Lagos Art Week Roundup

In Nigeria, we refer to the last few months of the year as the ‘ember months’. According to the mainstream Nigerian lore, these last few months are marked by an influx of road accidents as much as they are by an uptick in events. Nowhere is this more obvious than in the Lagos creative calendar, which gets filled up quickly as we approach the last few months of the year. From Lagos Fashion Week, often referred to as the biggest fashion week in Africa, to Art X, the premiere West African art festival, art and fashion enthusiasts in Lagos or visiting Lagos are rather spoilt for choice these next couple of weeks. In the middle of these two cultural juggernauts lies a slew of fun, exciting art exhibitions and gallery openings showcasing in Lagos within October and November that you need to plan to attend.

Abe Odedina: Walk Like A Champion 
Oda Art Gallery, 28 October – 25 November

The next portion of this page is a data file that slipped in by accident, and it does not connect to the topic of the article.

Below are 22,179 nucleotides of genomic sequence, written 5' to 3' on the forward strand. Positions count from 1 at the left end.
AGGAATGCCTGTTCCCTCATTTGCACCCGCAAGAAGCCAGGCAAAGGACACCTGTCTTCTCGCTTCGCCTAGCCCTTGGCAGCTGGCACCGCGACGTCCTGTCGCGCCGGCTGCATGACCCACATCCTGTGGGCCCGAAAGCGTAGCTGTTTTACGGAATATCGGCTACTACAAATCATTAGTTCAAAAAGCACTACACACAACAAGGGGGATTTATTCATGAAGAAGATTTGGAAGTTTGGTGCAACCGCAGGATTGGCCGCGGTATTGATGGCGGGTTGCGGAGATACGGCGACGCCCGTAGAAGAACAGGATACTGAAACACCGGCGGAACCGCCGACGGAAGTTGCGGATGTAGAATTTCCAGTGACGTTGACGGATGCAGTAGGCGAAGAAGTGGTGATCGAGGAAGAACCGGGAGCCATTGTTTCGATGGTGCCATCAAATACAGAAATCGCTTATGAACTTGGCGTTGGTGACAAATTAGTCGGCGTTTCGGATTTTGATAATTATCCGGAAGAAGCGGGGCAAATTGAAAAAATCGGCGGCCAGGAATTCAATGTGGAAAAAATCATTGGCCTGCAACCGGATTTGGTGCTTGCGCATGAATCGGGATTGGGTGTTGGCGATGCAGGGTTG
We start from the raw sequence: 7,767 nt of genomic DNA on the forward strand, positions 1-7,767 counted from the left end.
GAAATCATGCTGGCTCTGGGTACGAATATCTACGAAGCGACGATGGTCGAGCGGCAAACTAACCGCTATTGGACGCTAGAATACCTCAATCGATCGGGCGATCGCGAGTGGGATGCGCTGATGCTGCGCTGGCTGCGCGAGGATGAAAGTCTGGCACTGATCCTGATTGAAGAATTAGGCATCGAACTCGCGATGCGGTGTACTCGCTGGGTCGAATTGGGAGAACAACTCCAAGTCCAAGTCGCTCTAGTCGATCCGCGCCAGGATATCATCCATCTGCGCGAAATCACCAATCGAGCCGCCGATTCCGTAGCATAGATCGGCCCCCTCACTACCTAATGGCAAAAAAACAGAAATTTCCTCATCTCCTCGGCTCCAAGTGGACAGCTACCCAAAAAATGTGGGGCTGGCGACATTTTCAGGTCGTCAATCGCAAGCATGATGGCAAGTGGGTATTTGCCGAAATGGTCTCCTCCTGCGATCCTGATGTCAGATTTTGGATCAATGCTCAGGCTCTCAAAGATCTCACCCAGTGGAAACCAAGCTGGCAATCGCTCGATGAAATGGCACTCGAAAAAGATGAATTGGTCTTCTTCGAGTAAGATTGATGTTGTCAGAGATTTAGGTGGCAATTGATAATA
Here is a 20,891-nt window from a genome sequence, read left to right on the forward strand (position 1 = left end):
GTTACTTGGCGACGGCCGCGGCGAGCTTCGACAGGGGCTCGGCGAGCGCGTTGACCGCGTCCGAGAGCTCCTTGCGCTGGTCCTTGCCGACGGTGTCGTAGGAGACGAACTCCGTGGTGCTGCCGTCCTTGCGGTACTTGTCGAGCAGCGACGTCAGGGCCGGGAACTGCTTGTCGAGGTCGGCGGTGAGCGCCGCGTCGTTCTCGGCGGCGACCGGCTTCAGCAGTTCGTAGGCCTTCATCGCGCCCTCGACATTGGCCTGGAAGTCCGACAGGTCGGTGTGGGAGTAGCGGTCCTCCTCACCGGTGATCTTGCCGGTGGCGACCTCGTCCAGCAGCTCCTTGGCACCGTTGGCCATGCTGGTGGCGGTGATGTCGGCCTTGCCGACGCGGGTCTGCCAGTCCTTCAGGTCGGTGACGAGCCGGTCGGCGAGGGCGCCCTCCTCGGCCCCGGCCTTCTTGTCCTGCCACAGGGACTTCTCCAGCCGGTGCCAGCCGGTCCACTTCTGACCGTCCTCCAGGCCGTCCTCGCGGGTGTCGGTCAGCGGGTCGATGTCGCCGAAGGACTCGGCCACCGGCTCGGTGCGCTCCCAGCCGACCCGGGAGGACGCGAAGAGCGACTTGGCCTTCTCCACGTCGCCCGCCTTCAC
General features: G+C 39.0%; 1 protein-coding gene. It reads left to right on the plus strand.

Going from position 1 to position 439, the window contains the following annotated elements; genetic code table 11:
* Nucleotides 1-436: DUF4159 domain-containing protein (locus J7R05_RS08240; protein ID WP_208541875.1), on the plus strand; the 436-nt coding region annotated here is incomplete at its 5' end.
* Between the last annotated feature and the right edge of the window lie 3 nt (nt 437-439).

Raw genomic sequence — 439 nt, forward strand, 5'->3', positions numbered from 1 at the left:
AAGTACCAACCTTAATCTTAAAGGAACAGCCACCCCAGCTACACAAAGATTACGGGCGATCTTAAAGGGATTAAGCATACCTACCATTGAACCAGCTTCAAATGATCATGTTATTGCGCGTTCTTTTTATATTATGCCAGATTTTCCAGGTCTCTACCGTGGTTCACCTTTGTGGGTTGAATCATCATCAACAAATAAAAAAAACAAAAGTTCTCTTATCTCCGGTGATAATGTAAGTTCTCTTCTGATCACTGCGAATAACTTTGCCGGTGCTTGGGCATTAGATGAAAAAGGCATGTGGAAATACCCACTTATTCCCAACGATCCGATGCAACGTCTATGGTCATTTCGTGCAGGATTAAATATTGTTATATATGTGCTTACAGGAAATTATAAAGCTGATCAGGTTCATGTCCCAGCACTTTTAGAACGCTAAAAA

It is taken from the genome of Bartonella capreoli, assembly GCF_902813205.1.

Just Looking, 2022. @o.da_art

Nigerian-Brtish artist Abe Odedina’s new exhibition Walk Like A Champion(2023) is quintessential Odedina. His work has often evaded being defined by limiting categories – a formlessness he embraces, and in Walk Like A Champion (2023) it serves to make the story that much more impactful. Using acrylic alchemy in different styles, the artist explores being ever-changing while eternally being you. It is a beautiful paradox, like everything Odedina does, inspired by the artist’s mother, showcased with the aim that viewers will leave impacted by some of the traits the artist learned from their mother that have shaped him.

While We Live, We Are Not Strong
Galari, 29 October – 12 November


Showcased at Galari, this group exhibition features the work of Olushola Olajobi, Ola Atunbi, Onesa Oruoghor, Ehinomen Okoeki, Derek Jahyem Jombo-Ogboi and Oluwayemisi Abejide Akingbola. While We Live, We Are Not Strong asks questions but doesn’t answer them rather, it takes you on an existential journey through death, pain, strength and the opposite ends of creation as well as destruction across the different practices of the featured artists.

Art X 
Federal Palace Hotel, 2 November – 5 November